The medical offices themselves, whether housing family physicians or specialists, are surprisingly simple–almost austere by US standards–small in size and minimally staffed yet perfectly suited to a doctor’s needs. Pretentious office décor is a non-issue for French patients and physicians alike.
These limits on cost produce some remarkable numbers
- The French visit their doctors more times per year than Americans (8 visits versus 5) and also swallow more pills. Yet the French system spends less than half what’s spent in the US.
- France spends $3,200 per person per year for a system that covers everybody.
- The US spends $7,500 per person for a system that positions us 37th and leaves 50 million people without access to health care.
- Overall, France spends less than 10% of its total national wealth (measured as Gross National Product, or GNP) on health care.
- In the US, we spend more than 17% of ours.
The carte vitale
A central component of the French system is the carte vitale, the plastic “vital card” containing a computer chip that holds your entire health history–all test results, hospitalizations, and a record of all doctor visits. When you go to any physician, you hand over your carte vitale and it’s placed into a card reader so the doctor can review your complete medical history. After providing treatment, the doctor enters updated notes onto your carte, including the price of your visit, and presses the send button. Immediately you learn your co-pay for that visit (maximum of $100) and within three days, both you and your doctor receive benefit checks from your insurance companies.
There are no deductibles, but on principle there is always a co-pay unless your income is at poverty level, in which case your visit is completely free. Whether you’re at poverty level or the CEO of a major company, your physician is paid the same amount of money for his or her services. There is no squabbling with your insurer about whether your Pap smear is covered. There is no stigma to being poor or unemployed.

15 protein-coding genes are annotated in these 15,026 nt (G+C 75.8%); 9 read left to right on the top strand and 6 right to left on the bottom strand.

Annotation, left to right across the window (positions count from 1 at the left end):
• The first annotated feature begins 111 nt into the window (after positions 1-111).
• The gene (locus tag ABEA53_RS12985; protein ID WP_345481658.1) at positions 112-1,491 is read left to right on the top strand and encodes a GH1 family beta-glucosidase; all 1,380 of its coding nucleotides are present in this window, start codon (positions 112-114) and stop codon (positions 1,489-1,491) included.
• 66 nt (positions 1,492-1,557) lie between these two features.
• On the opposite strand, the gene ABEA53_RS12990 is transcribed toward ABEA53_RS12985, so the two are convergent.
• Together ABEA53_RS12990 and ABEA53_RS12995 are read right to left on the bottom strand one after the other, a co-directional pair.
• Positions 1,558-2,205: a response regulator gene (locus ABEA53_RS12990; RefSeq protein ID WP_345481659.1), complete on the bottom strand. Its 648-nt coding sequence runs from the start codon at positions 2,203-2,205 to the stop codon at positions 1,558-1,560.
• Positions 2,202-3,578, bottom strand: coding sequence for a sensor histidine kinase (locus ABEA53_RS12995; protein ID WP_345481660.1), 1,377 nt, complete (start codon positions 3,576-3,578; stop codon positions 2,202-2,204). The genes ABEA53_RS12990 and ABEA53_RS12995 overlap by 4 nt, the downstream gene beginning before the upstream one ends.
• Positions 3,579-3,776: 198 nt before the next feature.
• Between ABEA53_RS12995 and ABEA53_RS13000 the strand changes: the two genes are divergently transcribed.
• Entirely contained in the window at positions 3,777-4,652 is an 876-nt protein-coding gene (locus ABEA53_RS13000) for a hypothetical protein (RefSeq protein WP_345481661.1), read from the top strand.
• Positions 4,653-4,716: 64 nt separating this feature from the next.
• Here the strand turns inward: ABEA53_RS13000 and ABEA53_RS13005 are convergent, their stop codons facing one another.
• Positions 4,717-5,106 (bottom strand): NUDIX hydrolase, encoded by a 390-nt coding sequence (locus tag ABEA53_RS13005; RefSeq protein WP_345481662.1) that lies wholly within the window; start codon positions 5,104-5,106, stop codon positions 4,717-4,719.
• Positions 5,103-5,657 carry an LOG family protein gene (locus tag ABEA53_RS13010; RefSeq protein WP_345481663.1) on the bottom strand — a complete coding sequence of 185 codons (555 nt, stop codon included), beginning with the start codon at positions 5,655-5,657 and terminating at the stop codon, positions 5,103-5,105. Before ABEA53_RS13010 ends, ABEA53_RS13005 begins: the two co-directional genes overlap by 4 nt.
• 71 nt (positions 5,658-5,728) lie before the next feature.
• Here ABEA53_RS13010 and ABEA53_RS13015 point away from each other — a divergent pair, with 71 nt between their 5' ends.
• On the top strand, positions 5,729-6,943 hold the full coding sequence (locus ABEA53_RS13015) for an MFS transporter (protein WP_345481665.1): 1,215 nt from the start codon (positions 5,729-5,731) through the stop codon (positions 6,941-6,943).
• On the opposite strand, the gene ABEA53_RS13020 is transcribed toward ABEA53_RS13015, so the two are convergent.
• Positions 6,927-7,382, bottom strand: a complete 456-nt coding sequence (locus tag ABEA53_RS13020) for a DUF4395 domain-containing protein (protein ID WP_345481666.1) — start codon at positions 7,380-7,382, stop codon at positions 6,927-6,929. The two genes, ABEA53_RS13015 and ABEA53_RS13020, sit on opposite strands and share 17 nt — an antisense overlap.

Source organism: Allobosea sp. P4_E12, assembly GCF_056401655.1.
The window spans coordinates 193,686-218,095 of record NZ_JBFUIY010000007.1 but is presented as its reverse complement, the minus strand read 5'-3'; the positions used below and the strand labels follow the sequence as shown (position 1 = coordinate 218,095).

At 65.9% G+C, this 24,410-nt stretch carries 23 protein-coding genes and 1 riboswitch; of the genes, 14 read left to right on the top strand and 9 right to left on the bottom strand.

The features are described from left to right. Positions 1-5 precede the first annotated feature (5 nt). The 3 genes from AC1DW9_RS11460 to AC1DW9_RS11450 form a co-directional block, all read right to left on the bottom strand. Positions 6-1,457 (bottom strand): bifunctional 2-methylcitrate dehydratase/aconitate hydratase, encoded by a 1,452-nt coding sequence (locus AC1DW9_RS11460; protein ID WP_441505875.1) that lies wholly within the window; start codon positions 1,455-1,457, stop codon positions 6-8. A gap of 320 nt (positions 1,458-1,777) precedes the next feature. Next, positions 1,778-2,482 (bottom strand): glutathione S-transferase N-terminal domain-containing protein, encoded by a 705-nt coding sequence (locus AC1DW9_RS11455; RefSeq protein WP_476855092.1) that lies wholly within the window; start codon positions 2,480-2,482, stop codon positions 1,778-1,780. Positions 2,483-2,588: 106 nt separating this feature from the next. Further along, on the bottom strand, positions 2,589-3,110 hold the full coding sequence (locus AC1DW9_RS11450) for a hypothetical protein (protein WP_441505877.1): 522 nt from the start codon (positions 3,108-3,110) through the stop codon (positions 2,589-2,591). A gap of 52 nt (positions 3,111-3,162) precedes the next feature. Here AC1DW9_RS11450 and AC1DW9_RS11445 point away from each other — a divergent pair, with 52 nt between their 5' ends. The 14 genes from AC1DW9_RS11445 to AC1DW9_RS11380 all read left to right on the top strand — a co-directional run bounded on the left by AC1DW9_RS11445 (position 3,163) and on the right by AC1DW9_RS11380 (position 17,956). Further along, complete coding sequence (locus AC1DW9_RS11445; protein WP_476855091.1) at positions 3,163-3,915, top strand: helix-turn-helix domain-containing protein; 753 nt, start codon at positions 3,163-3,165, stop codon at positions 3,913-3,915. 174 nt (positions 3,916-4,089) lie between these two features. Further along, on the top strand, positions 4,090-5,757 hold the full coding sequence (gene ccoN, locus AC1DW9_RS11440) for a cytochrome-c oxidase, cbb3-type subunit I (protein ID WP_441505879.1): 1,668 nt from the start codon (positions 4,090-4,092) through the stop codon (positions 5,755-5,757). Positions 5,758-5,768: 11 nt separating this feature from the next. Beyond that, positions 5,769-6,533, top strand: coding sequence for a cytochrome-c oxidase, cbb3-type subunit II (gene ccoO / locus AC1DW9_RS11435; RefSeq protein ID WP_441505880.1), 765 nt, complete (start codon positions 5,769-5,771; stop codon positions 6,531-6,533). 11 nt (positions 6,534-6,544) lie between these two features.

The same carte vitale system pays your hospital, pharmacist, and physical therapist. And clearly, having a detailed health history in your pocket saves a fortune on unnecessary duplication of tests.
The carte vitale completely eliminates paper. In my basement at home, I store roughly 100 cases filled with the inactive charts of patients who have moved away or changed insurance companies and as a result were forced into a different physician network. I must by law store these charts for years before they’re shredded. Just the thought of getting my basement back makes me fond of the French system.
And the system does seem to work well
In a key measurement called Mortality Amenable to Health Care, which simply means “ability to cure people who have curable conditions,” the French rank near the top–well above the US.
Our infant mortality rate is much higher than France’s, and the French have a higher life expectancy than Americans. A healthy 60-year-old French woman can expect to live to 81. An American woman of the same age averages 77.
Surveys show that French physicians are happy with all this, despite complaining about their reimbursement. Unlike their US counterparts, French physicians are tightly unionized and when demanding a rate increase they simply go on strike.
Across the board, US physicians earn twice, if not more, the salary of French physicians. Keep in mind that being a physician in France means being “comfortable,” but certainly not rich. The idea of the wealthy doctor, the gastroenterologist who makes a half million a year, the neurosurgeon bringing in a cool million, is uniquely American.
In France, you get into medical school on your brains alone and the government picks up the tab. In the US, you generally need to be from an upper middle class family, and you leave med school straddled with $140,000 in debt. Add the huge dollars needed for malpractice insurance–plus the high costs of running an office filled with employees who spend the day arguing with insurance companies–and you can easily grasp why an American physician’s practice is money-oriented.
In surveys, French physicians report their lives as “satisfying.” On the other hand, and for all the reasons you’d surmise–insurance bickering, endless paperwork, malpractice threats, and millions of uninsured Americans (remember, the AMA supported Obamacare)–comparable surveys of US physicians show that 75% discourage their children from a career in medicine.
Sadly, the one word that rarely surfaces in these US surveys is “satisfying.”
As always, for your own sake, stay well,
David Edelberg, MD